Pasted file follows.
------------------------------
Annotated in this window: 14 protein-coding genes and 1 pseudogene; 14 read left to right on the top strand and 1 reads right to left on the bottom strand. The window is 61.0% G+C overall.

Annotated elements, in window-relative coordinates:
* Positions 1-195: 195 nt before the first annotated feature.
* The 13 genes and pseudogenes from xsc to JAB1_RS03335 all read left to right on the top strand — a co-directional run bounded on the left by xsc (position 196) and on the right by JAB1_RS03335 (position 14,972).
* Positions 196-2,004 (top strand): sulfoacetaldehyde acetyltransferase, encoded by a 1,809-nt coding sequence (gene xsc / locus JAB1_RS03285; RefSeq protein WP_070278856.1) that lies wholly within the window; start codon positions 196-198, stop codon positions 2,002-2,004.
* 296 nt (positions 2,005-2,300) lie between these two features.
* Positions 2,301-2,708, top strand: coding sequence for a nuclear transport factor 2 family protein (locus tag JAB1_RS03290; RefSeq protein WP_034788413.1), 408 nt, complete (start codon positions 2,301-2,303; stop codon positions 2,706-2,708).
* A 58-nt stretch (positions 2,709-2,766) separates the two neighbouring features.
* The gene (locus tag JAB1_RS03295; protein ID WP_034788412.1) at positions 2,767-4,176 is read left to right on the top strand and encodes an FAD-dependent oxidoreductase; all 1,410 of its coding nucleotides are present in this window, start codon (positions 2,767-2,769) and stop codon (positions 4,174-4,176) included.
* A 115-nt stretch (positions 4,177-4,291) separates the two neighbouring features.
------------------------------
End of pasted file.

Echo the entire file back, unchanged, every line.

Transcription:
Annotated in this window: 14 protein-coding genes and 1 pseudogene; 14 read left to right on the top strand and 1 reads right to left on the bottom strand. The window is 61.0% G+C overall.

Annotated elements, in window-relative coordinates:
* Positions 1-195: 195 nt before the first annotated feature.
* The 13 genes and pseudogenes from xsc to JAB1_RS03335 all read left to right on the top strand — a co-directional run bounded on the left by xsc (position 196) and on the right by JAB1_RS03335 (position 14,972).
* Positions 196-2,004 (top strand): sulfoacetaldehyde acetyltransferase, encoded by a 1,809-nt coding sequence (gene xsc / locus JAB1_RS03285; RefSeq protein WP_070278856.1) that lies wholly within the window; start codon positions 196-198, stop codon positions 2,002-2,004.
* 296 nt (positions 2,005-2,300) lie between these two features.
* Positions 2,301-2,708, top strand: coding sequence for a nuclear transport factor 2 family protein (locus tag JAB1_RS03290; RefSeq protein WP_034788413.1), 408 nt, complete (start codon positions 2,301-2,303; stop codon positions 2,706-2,708).
* A 58-nt stretch (positions 2,709-2,766) separates the two neighbouring features.
* The gene (locus tag JAB1_RS03295; protein ID WP_034788412.1) at positions 2,767-4,176 is read left to right on the top strand and encodes an FAD-dependent oxidoreductase; all 1,410 of its coding nucleotides are present in this window, start codon (positions 2,767-2,769) and stop codon (positions 4,174-4,176) included.
* A 115-nt stretch (positions 4,177-4,291) separates the two neighbouring features.